• single_hit_max_size_threshold: Largest dimension of a simple contour feature that would be cut with a single hit from a punch tool
    • Default: 6 in

How we determine K factor value

The k-factor is an empirical constant that describes how much the neutral axis of a bend will shift due to plastic deformation when bending. This plastic deformation results in the effective elongation of the material. K factor values vary with material, bend thickness, and bend radius, so we use an equation to approximate the K factor across all geometries. The formula we use is 

k = (BASE_K_FACTOR + 0.5 * math.log10(radius / thickness)) * 0.5

The base k-factor we use is 0.65. This leads to textbook outputs for bend k-factors for steel-type materials. This currently is NOT configurable. While a change in base k-factor can result in slightly different sizes in unfolded parts, that level of detail complicates quoting workflows. For quoting purposes, this base formula results in accurate unfolding results to get reliable material utilization regardless of material type.

Pick your offset height threshold

Establish what is the largest offset height (seen above) that can be formed with one punch and die. Bends with a larger offset height will be split up into two independent bends.

Corresponding Inputs

  • max_offset_height: Maximum offset distance between two opposite bends to be considered an offset instead of two independent bends.
    • Default: 1/4"
  • should_detect_offsets: True/False
    • Default: True

Manufacturability Feedback Customization

Small Cut Detection

When a marked feature is smaller than your specified minimum feature size. This threshold will also determine whether simple holes must be drilled by hand or cut with the punch or laser. These will populate as simple drilled hole objects and contribute to tracking of hole setups.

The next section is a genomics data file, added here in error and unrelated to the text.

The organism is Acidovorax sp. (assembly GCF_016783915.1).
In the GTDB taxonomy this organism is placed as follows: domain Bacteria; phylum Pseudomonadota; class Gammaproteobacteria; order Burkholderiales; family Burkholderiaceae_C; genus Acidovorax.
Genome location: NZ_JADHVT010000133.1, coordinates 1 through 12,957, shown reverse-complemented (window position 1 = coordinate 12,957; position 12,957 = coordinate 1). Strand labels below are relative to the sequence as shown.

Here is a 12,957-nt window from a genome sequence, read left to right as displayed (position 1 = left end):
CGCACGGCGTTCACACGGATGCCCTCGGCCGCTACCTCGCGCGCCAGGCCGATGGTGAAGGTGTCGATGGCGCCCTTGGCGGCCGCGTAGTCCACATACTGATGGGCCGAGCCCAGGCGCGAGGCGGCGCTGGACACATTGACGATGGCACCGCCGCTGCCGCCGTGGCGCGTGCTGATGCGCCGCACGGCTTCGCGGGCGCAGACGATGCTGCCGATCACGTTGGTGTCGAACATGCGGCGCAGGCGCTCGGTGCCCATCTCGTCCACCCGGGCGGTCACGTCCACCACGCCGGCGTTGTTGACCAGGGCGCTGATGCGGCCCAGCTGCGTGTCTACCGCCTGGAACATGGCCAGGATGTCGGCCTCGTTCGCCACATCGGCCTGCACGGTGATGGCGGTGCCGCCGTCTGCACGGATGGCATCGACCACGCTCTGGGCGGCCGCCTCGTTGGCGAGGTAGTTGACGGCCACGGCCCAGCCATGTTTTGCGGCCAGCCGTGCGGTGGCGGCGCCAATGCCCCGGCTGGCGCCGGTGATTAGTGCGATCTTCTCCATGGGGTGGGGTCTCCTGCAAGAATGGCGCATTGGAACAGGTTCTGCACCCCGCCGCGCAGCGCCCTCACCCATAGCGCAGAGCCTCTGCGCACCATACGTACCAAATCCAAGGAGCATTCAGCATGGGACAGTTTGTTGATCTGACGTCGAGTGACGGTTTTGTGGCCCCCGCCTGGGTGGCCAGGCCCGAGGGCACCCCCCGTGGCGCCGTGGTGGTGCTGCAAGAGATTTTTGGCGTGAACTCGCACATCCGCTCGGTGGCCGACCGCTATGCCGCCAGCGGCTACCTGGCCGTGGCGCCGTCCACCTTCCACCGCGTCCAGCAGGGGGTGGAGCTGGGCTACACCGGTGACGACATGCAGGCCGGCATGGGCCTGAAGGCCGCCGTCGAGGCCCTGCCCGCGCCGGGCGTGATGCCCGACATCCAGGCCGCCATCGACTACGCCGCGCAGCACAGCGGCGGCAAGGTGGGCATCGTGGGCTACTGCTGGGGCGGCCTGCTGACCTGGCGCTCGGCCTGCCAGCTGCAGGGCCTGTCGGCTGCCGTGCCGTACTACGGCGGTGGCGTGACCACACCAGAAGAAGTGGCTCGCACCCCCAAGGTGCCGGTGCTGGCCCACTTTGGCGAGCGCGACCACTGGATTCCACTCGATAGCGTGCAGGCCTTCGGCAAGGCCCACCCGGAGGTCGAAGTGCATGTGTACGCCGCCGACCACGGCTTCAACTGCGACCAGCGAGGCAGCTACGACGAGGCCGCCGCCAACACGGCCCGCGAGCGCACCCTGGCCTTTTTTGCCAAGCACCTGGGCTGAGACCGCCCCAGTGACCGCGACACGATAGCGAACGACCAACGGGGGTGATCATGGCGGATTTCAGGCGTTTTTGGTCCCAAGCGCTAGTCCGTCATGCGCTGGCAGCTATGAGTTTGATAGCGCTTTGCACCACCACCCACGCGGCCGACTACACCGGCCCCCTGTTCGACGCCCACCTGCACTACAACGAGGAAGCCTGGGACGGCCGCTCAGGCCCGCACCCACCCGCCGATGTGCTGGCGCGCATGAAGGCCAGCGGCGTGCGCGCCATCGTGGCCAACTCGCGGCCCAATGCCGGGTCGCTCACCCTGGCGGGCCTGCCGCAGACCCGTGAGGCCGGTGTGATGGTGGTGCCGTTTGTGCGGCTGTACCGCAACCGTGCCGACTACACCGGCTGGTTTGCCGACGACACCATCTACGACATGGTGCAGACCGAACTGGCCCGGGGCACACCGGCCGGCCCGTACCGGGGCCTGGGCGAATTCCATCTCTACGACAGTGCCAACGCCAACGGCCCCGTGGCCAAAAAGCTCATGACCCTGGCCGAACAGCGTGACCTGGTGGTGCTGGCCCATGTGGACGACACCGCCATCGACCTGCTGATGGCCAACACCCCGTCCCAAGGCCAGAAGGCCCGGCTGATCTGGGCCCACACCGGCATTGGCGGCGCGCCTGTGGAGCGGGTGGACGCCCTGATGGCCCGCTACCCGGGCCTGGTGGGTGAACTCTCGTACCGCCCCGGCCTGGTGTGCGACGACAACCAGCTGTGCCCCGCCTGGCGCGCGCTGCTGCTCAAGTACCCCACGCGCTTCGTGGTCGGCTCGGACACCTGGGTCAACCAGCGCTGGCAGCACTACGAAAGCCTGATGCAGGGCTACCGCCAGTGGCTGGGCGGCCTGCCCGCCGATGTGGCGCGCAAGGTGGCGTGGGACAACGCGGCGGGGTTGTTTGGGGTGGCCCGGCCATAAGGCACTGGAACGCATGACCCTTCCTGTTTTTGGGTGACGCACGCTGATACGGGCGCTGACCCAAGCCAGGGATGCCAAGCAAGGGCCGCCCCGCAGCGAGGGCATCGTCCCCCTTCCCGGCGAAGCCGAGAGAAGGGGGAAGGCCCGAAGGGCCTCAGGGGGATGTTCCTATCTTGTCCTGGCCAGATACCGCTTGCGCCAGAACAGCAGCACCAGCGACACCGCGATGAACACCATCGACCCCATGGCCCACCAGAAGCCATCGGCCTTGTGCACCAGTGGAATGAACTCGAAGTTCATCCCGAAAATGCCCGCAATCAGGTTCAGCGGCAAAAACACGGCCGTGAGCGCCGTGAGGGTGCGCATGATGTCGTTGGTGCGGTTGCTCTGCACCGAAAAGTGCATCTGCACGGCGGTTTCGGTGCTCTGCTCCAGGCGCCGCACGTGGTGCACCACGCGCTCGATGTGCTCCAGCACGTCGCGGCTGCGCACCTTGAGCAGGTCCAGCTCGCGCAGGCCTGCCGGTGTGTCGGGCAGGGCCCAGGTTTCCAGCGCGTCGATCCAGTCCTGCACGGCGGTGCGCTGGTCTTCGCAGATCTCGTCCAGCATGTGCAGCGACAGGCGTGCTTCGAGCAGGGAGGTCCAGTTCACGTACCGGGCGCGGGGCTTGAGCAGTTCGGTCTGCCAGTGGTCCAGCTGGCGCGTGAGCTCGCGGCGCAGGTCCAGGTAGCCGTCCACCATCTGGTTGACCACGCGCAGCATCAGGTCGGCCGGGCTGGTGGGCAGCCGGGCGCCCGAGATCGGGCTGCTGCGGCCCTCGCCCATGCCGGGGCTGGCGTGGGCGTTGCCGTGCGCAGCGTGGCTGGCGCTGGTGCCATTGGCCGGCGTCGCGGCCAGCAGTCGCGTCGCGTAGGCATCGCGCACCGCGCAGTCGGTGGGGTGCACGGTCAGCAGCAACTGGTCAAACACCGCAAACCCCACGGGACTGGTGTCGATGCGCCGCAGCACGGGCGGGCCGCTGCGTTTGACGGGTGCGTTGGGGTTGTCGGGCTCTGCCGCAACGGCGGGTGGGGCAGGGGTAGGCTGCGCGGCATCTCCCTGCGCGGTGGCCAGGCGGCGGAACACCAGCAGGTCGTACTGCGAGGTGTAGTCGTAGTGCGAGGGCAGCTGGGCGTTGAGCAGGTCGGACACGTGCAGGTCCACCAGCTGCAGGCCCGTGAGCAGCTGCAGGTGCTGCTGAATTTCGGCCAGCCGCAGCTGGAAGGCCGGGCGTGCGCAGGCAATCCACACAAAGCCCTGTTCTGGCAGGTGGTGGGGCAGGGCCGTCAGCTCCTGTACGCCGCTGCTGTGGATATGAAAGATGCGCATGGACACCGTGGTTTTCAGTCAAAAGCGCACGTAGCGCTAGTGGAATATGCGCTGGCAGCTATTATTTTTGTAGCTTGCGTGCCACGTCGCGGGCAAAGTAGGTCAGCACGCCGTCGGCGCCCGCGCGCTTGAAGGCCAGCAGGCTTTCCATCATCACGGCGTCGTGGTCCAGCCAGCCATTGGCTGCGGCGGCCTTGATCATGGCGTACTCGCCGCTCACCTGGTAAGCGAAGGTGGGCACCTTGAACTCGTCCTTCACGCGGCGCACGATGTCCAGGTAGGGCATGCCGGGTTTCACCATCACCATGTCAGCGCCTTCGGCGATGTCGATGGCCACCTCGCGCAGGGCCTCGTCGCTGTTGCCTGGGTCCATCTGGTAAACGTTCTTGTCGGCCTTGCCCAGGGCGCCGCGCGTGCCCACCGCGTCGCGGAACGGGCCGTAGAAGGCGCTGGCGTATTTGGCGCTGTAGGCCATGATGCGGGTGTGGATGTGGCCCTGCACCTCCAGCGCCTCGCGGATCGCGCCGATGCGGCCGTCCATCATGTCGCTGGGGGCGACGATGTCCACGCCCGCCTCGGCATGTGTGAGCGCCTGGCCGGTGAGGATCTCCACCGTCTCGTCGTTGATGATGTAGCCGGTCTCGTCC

Relevant Inputs

  • smallest_cutout_size: smallest feature size you can cut with a laser/water jet/plasma cutter as a multiple of material thickness
    • Default for laser: 1.0
    • Default for punch: 1.0
  • should_detect_small_cuts: Flag to call out small cutouts as manufacturability issues
    • Default: True
    • NOTE: even if this is False, the drilled simple hole logic will still persist. We simply will not call them out in context with the geometry.
  • should_count_drilled_holes_as_feedback: If, True, all drilled holes (countersinks, counterbores, simple drilled holes) will be called out as manufacturability issues
    • Default: False

Small cut

Simple drilled hole

Close Cutouts Detection

When two marked features are closer together than your specified minimum clearance size. This threshold corresponds to all features that span the entirety of the thickness of the part (laser cuts, single hit punches, multi hit punches, and simple drilled holes). Does not correspond to distances between partial hole features such as countersinks and counterbores.

Relevant Inputs

  • close_cutouts_threshold: smallest gap size between two cut out features you can safely manufacture as a multiple of material thickness
    • Default for laser/water jet/plasma: 1.0
    • Default for punch: 2.0
  • should_detect_close_cutouts: True/False
    • Default: True

Cutouts Close To Edge

When a marked feature is closer to the material edge than your specified minimum distance. Smaller gaps found in parts than the default threshold could lead to local deformations of the part and inconsistent shearing operations.

Relevant Inputs

  • cutout_edge_proximity: smallest gap size between cut out feature and material edge you can safely manufacture as a multiple of material thickness
    • Default for laser/water jet/plasma: 2.0
    • Default for punch: 2.0
  • should_detect_cutout_edge_proximity: True/False
    • Default: True

Close Countersinks/bores Detection

When two countersinks/bores are closer than your specified minimum edge to edge distance. When two of these features are close together, the localized structural integrity of the material could be compromised, resulting in tears and/or undesired deformations.

Relevant Inputs

  • countersink_bore_proximity_threshold: minimum edge to edge distance as a multiple of material thickness
    • Default: 8.0
  • should_detect_close_countersink_bores: True/False
    • Default: True

Countersink/bore Close to Edge

When a countersink or counterbore is less than your specified minimum edge to material outer edge distance.

Relevant Inputs

  •  countersink_bore_edge_proximity_threshold: minimum countersink edge to material outer edge distance as a multiple of material thickness
    • Default: 4.0
  • should_detect_countersink_bore_edge_proximity: True/False
    • Default: True

Tight Corners

Detect corners with discontinuities in contours from connecting faces.

Relevant Inputs

  • should_detect_tight_corners: True/False
    • Default: False

Cut Near Bend